30 Books You Need To Read Before You Turn 30

06/10/2015 08:07 am ET | Updated Jun 10, 2015


Some books are best read at a certain age. Even the novels and memoirs you might consider timeless -- Toni Morrison's The Bluest Eye or Joan Didion's The Year of Magical Thinking -- can serve a special purpose if consumed during a particular phase in your life. That particular phase is, of course, your 20s.

The much celebrated, sometimes maligned, decade is an undeniably impressionable one. You've happily exited your teens, slowly freeing yourself of the weighty angst you carried throughout high school. You might have one foot in college and the other in a career, even if you're well beyond graduation, nestled comfortably in a new job -- maybe even a relationship. But you're probably not settled -- financially, emotionally, spiritually, artistically. You're aching for a philosophy, for a template for adulthood; anything that will anchor your constantly evolving life to solid ground.

Cue the 30 books you should read before you turn 30! From Alice Munro to Ralph Ellison, these are the books that are best read in your 20s, when you're restless and hungry for new ideas. Whether you're just starting the decade or about to leave it, you've still got time to put a dent in this literary bucket list. Enjoy:

1. Lives of Girls and Women, Alice Munro

At long last, Munro’s short stories have been given their due acknowledgment as some of the best crafted by a living writer. Her characters are humble, witty, relatable; her tales read like conversations with an old, self-aware friend. Her novel, too, is among the best coming-of-age stories. Following young Del Jordan on adolescent adventures with her Encyclopedia-selling mother and her best friend Naomi, the interwoven tales are set in a small town, but will remind almost any reader of their own first encounters with isolation, lust and ambition. -Maddie Crum


2. To the Lighthouse, Virginia Woolf

In this hauntingly elegiac book, Woolf evokes the painful inevitability of time’s passage. The Ramsays are enjoying a summer on the Isle of Skye; the children, husband and guests are all effortlessly entertained by the bewitching Mrs. Ramsay. Time passes, and we revisit the house, but it’s empty and left open to the elements. Losses have been suffered that could not have been foreseen in the idyllic days documented in the first section. To the Lighthouse captures the agony of loss contained in growing up, and reminds us all, hopefully, to be grateful for the blessings we may often overlook when we’re feeling young and invincible. -Claire Fallon


3. The Year of Magical Thinking, Joan Didion

Didion's memoir begins when, one evening, just before dinner, her husband unexpectedly suffers a heart attack and dies. What follows is an honest and impassioned story of the author's first year without him, from the fallacious thoughts saying he'll return, to the small daily rituals that will never be the same. Grief is not often talked about in detail, but this book captures its essence. -Priscilla Frank


4. In Persuasion Nation, George Saunders

Saunders packages together satire and sci-fi so adeptly, in short and digestible spurts, approaching everything from contagion to commercialism. And he doesn’t shy away from the horrific future he seems to feel is just a stone’s throw from our own era. It’s a dose of unreality everyone under 30 (and over, for that matter) should experience. -Katherine Brooks


5. Ulysses, James Joyce

This hefty, heady masterpiece about a single day in Dublin revolutionized the modernist literary scene. Read it to ruminate on perception, to relate to the father-searching angst of young artist Stephen Dedalus, or just to remember how much you experience in 24 hours. Investing in a companion book (or college course) would not go amiss. -Colton Valentine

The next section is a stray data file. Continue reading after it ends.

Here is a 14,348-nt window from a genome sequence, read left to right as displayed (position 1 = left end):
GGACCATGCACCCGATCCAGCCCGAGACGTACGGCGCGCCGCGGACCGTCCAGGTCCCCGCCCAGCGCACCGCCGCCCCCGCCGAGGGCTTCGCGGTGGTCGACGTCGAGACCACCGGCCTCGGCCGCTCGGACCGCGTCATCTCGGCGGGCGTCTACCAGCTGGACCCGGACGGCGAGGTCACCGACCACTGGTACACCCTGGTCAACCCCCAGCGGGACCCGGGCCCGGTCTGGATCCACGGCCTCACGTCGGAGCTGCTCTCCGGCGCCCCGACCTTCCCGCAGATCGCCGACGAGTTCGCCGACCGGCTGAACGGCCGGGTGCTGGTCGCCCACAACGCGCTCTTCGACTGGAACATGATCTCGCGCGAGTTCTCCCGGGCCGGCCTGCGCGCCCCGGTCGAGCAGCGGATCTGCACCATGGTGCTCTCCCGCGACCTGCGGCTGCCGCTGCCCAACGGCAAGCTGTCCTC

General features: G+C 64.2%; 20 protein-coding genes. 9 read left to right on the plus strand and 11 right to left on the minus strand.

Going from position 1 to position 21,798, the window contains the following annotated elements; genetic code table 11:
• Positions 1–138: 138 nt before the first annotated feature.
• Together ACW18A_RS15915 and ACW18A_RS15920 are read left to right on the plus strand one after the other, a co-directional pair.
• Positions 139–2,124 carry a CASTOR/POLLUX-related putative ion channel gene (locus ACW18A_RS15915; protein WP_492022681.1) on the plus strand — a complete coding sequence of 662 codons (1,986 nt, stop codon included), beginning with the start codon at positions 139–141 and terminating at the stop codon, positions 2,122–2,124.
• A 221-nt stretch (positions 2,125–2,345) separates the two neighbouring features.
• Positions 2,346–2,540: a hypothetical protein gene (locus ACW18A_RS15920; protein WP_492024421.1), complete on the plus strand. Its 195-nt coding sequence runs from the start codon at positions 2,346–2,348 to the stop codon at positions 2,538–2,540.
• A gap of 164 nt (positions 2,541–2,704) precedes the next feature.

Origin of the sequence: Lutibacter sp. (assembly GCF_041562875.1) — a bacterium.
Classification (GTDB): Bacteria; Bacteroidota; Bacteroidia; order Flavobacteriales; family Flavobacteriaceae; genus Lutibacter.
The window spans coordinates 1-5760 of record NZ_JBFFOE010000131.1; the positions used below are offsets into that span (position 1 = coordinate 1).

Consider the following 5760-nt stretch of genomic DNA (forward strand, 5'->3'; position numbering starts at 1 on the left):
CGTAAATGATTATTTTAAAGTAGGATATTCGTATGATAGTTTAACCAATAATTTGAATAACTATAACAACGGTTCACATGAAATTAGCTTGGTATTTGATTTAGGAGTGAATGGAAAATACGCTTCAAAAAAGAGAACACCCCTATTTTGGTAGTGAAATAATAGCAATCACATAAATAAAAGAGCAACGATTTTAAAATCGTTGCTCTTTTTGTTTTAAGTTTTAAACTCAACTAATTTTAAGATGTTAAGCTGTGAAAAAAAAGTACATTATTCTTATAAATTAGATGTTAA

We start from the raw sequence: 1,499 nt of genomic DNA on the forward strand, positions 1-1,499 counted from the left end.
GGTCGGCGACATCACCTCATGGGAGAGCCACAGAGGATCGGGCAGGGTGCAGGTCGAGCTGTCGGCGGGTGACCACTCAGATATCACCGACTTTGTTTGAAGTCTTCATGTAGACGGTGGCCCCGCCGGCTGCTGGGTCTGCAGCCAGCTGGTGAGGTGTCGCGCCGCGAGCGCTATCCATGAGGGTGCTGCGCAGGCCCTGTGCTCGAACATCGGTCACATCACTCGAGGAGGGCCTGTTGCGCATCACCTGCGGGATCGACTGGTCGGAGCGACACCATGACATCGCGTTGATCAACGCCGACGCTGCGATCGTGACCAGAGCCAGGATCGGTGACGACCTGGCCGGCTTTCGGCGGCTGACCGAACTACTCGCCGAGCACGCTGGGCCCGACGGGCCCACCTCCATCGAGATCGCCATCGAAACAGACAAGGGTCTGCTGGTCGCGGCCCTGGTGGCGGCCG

6. The Corrections, Jonathan Franzen

Ah, the catastrophic voyage from youth to adulthood. Nobody seems to capture it as accurately, if sarcastically, as Franzen. Three siblings each attempt to navigate the rough waters beyond their hometown, where things aren’t so stable lately, either. Egotistical middle kid Chip has dismayingly been barred from academia; career-driven Denise is caught up in affair (or two); seemingly stable Gary has been feeling drearier than his pristine home will have you believe. At the very least, The Corrections is a smart, funny break from your own quarter-life or midlife crisis. -Maddie Crum


7. Middlemarch, George Eliot

Eliot’s great gift as a novelist was her breadth of empathy, which stretched wide enough to cover spoiled society brats and humble farmers alike. In Middlemarch, we see the emotional education of a varied cast of young people -- naively idealistic Dorothea, selfish Rosamond, ambitious Dr. Lydgate, goodhearted rake Fred Vincy, and more -- as they take the first steps toward shaping the rest of their lives. Eliot deftly impresses on readers the need for personal maturation, and the possible consequences of making poor choices early in life, but all with a warm understanding that acts as a balm to those of us still struggling toward adulthood. -Claire Fallon


8. The Sabbath, AJ Heschel

Heschel's compact gem explores the history and significance of the Jewish tradition of Shabbat. Yet even for the non-religious reader, the book offers a gripping and timely meditation on the holiness of time, as relevant as ever in today's space-dominated world. Whether or not you're practicing or Jewish at all, this book will show the immense import of a day of rest. -Priscilla Frank


9. A Little Life, Hanya Yanagihara

On the surface, Yanagihara’s prose follows four friends fresh out of university, fitted with romanticized character arcs that intersect and detach in familiar, post-collegiate ways. But beyond the glamour of making it to -- and flourishing within -- the fantasy world that is Manhattan, the author picks away at our ability to understand grief and depression, challenging the reader to be more and more empathetic. And your 20s is a better time than any to hone the oft-overlooked trait of empathy. (Bonus: The books is physically hefty at over 700 pages, but ravenously readable.) -Katherine Brooks